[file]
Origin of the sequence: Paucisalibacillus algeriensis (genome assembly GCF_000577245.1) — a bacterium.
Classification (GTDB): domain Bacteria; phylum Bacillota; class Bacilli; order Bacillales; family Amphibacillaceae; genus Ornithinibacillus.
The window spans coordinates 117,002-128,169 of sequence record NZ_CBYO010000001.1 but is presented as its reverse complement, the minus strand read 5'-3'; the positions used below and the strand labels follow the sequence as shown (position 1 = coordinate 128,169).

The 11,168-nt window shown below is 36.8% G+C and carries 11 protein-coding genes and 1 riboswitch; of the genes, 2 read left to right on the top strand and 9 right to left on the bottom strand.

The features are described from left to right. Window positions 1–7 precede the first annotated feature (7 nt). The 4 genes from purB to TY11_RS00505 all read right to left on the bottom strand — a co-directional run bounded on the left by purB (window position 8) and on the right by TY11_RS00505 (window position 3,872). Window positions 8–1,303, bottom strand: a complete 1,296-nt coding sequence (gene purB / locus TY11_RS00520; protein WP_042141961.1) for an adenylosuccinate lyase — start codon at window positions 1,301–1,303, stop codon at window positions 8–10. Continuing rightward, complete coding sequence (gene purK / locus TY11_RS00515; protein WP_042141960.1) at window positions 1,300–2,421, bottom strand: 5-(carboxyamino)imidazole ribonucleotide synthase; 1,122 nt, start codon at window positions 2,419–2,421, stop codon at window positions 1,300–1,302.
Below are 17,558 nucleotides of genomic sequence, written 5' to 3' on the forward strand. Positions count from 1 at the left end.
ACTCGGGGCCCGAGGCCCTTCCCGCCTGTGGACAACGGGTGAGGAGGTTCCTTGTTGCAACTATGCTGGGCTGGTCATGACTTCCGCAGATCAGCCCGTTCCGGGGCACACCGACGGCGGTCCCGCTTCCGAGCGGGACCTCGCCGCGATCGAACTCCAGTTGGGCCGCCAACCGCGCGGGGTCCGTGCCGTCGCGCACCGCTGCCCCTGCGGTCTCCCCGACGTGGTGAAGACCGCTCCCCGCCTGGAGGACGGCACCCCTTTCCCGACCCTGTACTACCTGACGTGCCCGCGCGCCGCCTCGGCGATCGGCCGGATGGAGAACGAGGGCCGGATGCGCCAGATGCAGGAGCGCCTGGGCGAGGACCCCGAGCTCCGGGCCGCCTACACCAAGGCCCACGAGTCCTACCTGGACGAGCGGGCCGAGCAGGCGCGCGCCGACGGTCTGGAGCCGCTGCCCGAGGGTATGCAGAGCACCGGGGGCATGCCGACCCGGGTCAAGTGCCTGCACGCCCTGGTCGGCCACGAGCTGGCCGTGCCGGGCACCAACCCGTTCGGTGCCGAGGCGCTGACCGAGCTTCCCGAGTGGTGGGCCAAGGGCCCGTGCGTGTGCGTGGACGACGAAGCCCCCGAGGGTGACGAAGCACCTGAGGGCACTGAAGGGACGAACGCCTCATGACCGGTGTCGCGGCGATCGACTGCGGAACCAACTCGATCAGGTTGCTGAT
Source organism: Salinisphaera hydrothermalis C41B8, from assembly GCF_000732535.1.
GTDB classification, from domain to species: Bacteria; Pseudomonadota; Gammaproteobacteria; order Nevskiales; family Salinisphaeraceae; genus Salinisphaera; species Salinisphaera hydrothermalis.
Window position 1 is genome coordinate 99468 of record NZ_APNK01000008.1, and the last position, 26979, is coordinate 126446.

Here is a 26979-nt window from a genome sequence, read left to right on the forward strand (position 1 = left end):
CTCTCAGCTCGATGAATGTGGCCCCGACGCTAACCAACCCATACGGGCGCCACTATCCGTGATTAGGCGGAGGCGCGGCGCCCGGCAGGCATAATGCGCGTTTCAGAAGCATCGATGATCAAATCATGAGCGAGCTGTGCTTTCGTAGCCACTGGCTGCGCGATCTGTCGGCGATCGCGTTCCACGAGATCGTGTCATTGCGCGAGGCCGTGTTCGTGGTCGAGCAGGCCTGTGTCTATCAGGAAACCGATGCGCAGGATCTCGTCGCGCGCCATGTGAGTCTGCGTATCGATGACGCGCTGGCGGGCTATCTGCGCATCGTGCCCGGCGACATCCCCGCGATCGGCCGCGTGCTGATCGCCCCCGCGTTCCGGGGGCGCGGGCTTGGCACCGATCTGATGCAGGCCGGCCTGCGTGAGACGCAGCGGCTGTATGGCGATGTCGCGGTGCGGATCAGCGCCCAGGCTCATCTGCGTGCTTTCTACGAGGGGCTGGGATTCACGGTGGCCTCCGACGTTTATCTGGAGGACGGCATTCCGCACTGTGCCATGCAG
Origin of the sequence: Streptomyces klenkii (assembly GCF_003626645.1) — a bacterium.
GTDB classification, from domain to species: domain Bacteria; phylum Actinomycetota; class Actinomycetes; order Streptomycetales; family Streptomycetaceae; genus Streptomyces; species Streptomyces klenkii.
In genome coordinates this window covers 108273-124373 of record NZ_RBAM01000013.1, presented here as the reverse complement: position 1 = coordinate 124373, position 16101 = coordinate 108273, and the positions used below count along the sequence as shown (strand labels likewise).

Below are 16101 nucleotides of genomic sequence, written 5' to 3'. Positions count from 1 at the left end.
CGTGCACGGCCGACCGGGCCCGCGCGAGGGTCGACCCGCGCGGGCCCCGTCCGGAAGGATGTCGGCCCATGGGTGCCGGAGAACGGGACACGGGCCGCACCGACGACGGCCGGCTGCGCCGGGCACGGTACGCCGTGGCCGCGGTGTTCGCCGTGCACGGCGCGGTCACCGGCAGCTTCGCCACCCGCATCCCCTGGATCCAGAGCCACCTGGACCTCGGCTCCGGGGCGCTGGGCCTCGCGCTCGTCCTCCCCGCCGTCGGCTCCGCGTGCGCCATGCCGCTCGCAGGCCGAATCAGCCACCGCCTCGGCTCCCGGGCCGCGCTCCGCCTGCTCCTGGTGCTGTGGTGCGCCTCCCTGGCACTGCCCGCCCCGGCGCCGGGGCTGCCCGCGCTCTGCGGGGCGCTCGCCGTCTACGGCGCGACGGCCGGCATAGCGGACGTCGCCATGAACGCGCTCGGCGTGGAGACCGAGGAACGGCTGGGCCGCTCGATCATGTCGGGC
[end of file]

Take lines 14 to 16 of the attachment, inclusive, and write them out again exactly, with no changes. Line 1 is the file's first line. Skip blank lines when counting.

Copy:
GTDB classification, from domain to species: domain Bacteria; phylum Actinomycetota; class Actinomycetes; order Streptomycetales; family Streptomycetaceae; genus Streptomyces; species Streptomyces klenkii.
In genome coordinates this window covers 108273-124373 of record NZ_RBAM01000013.1, presented here as the reverse complement: position 1 = coordinate 124373, position 16101 = coordinate 108273, and the positions used below count along the sequence as shown (strand labels likewise).

Below are 16101 nucleotides of genomic sequence, written 5' to 3'. Positions count from 1 at the left end.